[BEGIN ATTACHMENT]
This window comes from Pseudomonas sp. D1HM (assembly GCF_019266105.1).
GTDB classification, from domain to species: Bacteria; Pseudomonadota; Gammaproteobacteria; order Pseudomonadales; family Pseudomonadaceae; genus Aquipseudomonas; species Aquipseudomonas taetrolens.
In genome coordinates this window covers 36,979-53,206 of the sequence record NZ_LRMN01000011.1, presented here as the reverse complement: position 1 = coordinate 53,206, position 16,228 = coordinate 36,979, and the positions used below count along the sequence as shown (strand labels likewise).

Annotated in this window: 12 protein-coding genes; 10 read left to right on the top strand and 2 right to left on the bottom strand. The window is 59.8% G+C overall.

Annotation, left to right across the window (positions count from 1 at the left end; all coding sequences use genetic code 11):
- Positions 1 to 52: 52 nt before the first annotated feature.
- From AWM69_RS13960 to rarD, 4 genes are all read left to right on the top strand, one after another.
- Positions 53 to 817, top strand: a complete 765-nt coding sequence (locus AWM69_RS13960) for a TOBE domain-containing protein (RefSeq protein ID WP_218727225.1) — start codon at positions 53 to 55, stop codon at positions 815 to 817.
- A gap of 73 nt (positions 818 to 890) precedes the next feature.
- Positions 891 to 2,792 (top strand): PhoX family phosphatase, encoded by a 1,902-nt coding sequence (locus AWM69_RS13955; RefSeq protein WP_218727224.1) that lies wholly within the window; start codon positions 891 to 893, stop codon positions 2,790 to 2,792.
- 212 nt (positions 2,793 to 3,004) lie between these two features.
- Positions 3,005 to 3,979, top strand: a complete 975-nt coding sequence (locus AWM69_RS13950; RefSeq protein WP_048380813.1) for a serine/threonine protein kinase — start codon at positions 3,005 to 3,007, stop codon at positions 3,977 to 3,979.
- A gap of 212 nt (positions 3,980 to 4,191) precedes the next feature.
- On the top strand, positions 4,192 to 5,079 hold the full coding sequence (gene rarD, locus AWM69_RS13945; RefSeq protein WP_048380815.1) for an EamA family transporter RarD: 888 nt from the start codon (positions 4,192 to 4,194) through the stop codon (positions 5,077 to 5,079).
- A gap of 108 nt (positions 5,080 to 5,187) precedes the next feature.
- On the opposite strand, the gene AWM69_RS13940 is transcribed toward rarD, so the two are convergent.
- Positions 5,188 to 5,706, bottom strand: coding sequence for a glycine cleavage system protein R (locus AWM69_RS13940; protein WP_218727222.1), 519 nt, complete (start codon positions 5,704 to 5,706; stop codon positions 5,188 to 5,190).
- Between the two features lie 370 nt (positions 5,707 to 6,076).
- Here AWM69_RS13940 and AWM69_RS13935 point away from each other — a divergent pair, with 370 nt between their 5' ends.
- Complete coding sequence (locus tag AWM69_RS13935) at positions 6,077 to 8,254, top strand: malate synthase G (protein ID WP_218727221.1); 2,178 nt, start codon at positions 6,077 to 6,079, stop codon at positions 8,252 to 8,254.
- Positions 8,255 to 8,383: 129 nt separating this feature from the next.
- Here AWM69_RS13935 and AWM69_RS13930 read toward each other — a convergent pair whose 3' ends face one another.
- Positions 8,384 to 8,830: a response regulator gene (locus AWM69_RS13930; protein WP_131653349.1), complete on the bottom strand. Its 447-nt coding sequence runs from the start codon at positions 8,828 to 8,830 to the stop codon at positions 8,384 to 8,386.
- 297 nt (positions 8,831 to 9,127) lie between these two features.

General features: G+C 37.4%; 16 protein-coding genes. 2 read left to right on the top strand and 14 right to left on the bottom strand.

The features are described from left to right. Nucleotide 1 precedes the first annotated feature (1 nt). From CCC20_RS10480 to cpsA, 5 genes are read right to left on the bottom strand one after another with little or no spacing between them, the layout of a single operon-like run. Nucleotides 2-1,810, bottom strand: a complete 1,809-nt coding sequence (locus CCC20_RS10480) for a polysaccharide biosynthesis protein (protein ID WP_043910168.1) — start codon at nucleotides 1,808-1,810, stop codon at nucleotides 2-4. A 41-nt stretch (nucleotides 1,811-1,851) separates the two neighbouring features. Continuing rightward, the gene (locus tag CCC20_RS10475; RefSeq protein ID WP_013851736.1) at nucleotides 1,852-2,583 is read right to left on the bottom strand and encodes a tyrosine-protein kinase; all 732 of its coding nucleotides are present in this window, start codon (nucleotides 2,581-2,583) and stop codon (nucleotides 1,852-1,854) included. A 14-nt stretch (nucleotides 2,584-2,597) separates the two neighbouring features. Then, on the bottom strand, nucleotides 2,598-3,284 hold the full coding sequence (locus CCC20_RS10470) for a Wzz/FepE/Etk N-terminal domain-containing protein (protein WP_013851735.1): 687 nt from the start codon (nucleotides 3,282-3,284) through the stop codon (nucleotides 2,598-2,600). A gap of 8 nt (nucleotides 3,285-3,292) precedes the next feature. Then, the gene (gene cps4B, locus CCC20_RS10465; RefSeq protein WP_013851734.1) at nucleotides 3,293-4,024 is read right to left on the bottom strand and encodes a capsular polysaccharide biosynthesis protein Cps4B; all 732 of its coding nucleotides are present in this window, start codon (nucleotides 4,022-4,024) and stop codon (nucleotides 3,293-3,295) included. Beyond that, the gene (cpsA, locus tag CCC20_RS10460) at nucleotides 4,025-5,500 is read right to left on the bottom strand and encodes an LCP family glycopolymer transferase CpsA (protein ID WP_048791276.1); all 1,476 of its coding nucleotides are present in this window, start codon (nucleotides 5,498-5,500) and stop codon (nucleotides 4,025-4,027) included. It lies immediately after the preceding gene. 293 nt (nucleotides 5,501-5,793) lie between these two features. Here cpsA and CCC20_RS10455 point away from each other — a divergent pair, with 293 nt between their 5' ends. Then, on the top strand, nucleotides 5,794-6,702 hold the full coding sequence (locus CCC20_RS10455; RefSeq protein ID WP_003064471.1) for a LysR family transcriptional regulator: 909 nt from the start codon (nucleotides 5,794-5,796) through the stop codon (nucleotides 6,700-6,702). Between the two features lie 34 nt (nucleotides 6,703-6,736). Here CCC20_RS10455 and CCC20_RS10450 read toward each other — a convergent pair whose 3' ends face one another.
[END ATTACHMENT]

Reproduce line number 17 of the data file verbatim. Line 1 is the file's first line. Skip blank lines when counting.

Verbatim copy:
- Positions 5,188 to 5,706, bottom strand: coding sequence for a glycine cleavage system protein R (locus AWM69_RS13940; protein WP_218727222.1), 519 nt, complete (start codon positions 5,704 to 5,706; stop codon positions 5,188 to 5,190).